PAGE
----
Commentary

April 4, 2014

Your Profession

socialmedia_img_version2
Social media is a great tool for Soldiers to stay informed, meet new friends and to keep in-touch with family when abroad.

When you use social media with those goals in mind, you’re implementing sound social media application and utilizing these sites as a communication tool rather than a method of self-destruction. It’s when these tools turn into a place to post your dirty laundry, or grievances – it does nothing more than embarrasses yourself and humiliates your fellow brothers and sisters.

In recent months the Army has witnessed a sporadic episode of misconduct, unprofessionalism, and darn right ugliness with regards to the public behavior Soldiers have displayed on social media.

The Army has served up well-deserved punishment for such behavior – the profession’s way of hitting the imaginary dislike button on social media platforms such as Facebook, Twitter and Instagram.

A recent example of wrongdoing went viral last month when a United States Army Soldier snapped a selfie and posted it on Instagram. Private First Class Tariqka Sheffey, attached to 59th Quartermaster Company, 43rd Sustainment Brigade at Fort Carson, Colo., posted a photo of herself dressed in the Army Combat Uniform while hunched down in her vehicle, with the caption reading:

“This is me laying back in my car hiding so I don’t have to salute the 1700 flag, KEEP ALL YOUR ‘THATS SO DISRESPECTFUL/HOWRUDE/ETC.’ COMMENTS TO YOURSELF cuz, right now, IDGAFFFF.”

Sheffey’s photo went viral and was seen throughout many predominant news organizations and even mocked during popular late night television. Sheffey was shamed by the military community for such a lack of disrespect to the flag and military customs. According to the Fort Carson Public Affairs Office, command administrative action took place. However, they could not release details under the privacy act.

Command Sgt. Maj. Stephen J. Travers, command sergeant major of the National Training Center commented on the recent incident involving Sheffey.

“First and foremost, this takes away the trust our nation has with our Army and our Soldiers,” Travers said. “As professional Soldiers, it’s our responsibility – all of us – to always exhibit the highest moral standards and epitomize the honor of our service.

“I believe all Soldiers have the right to express themselves. However, as Soldiers and especially when in uniform, they should act the way they think their nation should perceive them – as professionals willing to support and defend the Constitution and win our nation’s wars. If they can’t behave like that, perhaps they should finish their obligation and step aside for those willing to do so.”

Social media will continually grow and evolve. Soldiers will continue to set themselves apart by doing great things for their country. With that in mind, it’s important to note that as a member of the military community you are a part of something bigger. Before you hit “post”, think how that message will affect you and the Army because once you post something onto the internet it only takes a matter of seconds for someone to scoop that information up, or take a screen shot. If you decide to use social media, use it as a morale builder not a career ender.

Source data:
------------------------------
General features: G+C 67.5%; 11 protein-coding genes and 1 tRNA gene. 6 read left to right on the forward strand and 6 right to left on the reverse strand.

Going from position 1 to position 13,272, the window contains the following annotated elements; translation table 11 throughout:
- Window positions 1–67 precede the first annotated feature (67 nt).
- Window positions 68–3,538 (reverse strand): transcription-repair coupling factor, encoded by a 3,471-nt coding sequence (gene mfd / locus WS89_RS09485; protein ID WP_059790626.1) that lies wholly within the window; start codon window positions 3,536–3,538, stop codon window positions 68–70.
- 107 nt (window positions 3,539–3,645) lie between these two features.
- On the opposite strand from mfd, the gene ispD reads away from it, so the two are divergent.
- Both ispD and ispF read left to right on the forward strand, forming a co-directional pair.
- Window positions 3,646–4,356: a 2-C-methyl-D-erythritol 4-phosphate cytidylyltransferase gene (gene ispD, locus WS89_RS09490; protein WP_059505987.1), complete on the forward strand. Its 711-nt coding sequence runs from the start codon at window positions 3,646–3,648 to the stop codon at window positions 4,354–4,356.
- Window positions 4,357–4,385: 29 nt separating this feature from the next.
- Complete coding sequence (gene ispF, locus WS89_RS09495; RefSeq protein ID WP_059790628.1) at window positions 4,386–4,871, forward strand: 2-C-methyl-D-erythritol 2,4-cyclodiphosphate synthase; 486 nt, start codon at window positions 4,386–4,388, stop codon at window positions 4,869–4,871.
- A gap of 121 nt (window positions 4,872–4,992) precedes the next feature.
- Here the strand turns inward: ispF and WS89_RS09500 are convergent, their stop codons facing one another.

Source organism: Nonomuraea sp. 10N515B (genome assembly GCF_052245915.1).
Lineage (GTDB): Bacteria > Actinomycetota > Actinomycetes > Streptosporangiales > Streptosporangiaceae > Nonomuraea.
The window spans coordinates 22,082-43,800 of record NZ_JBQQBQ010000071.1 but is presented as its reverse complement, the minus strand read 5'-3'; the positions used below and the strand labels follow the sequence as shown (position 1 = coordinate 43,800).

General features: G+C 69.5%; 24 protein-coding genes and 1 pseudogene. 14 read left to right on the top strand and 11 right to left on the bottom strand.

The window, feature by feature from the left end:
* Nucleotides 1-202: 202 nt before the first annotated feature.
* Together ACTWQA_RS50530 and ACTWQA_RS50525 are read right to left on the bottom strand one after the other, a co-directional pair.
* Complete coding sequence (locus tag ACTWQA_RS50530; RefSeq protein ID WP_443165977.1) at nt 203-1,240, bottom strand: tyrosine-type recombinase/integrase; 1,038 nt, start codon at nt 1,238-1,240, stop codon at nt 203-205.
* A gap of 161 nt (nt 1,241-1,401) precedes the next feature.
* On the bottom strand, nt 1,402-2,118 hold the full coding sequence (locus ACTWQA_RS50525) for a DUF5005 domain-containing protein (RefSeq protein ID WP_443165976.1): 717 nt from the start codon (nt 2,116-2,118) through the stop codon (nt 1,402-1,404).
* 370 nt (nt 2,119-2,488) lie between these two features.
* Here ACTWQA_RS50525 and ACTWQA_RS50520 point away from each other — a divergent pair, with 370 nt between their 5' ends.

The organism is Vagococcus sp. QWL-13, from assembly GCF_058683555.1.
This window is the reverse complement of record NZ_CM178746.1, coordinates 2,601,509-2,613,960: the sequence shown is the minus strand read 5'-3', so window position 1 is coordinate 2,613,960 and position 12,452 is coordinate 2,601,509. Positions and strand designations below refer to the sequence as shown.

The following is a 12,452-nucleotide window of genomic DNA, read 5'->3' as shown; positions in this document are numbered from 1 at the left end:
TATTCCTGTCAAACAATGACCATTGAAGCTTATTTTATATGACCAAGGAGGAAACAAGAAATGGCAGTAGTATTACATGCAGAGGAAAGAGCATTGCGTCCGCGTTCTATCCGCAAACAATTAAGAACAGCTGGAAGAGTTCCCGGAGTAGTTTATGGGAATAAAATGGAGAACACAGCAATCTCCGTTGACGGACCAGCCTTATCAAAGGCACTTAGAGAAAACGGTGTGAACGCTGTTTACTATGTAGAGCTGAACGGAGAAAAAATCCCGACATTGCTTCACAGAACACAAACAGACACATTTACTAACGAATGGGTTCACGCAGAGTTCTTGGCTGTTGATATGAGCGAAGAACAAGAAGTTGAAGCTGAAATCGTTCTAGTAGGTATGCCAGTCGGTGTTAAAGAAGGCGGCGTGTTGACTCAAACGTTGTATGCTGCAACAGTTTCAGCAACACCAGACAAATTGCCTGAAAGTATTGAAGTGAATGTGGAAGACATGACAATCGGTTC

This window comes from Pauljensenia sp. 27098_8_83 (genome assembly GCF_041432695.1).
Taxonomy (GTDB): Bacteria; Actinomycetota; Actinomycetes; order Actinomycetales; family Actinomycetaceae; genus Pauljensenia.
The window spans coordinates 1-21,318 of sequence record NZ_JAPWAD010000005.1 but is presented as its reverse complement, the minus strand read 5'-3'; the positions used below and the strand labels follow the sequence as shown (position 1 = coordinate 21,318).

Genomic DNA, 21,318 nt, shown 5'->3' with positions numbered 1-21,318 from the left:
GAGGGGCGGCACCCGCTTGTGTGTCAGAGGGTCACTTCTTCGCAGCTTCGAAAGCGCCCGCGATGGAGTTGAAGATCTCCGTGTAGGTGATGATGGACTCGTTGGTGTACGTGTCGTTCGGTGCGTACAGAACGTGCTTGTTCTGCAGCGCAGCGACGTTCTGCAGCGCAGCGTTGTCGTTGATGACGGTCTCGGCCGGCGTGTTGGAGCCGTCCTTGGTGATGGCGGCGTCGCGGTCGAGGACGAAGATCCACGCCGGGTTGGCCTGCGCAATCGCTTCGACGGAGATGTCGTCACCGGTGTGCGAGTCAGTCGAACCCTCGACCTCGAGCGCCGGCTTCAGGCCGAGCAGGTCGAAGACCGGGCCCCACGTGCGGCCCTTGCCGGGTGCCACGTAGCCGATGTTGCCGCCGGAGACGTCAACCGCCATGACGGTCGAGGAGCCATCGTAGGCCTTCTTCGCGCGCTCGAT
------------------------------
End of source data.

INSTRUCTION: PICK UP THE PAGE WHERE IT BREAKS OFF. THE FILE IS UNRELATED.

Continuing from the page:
All of this week's top headlines to your email every Friday.


 
 

 
Photo by Casey Slusser, TASC

A Day of Gratitude

Photo by Casey Slusser, TASC Gold Star and Blue Star families assemble with leadership and Soldiers of the National Training Center and Fort Irwin for a photo during the “Day of Gratitude” event here, Nov. 25. In an ongoing...
 
 
DoD
Gustavo Bahena

Defense Secretary: NTC prepares Soldiers for future threats, challenges

Gustavo Bahena Secretary of Defense Chuck Hagel speaks with Soldiers during a visit to the training area here, Nov. 16. The Secretary of Defense for the United States observed training and spoke with Soldiers during a visit her...
 
 
Courtesy Photo

Holiday season a time to honor the spirit of gratitude

Courtesy Photo Command Sgt. Maj. Ray Rodriguez, command sergeant major for 1916th Support Battalion, 916th Support Brigade, speaks with community members enjoying a Thanksgiving meal here, Nov. 25. Leadership greeted and served...
 

 
Gustavo Bahena

New Parent Support Program provides gift baskets

Gustavo Bahena Stephanie Ferguson, a registered nurse with New Parent Support Program, Family Advocacy Program, holds items for a “Welcome Home Baby Basket” gift. Ferguson meets new babies’ families at home and provides a...
 
 
Photo courtesy of Sue Ollar

Worth the journey

Photo courtesy of Sue Ollar Steven Shopa, Colt Boehringer and Blake Bair make the Scout sign during a ceremony in which they were awarded the Eagle Scout medal. Three Boy Scouts achieved the rank of Eagle Scout during a ceremon...
 
 
Photo by Casey Slusser, TASC

Thanksgiving meal brings community together

Photo by Casey Slusser, TASC A Gold Star Family child receives a Thanksgiving meal from a Fort Irwin commissioned officer at a dining facility here, Nov. 25. The Fort Irwin community was treated to a Thanksgiving feast at both ...
 




0 Comments


Be the first to comment!


Leave a Reply

Your email address will not be published. Required fields are marked *

You may use these HTML tags and attributes: <a href="" title=""> <abbr title=""> <acronym title=""> <b> <blockquote cite=""> <cite> <code> <del datetime=""> <em> <i> <q cite=""> <strike> <strong>


Directory powered by Business Directory Plugin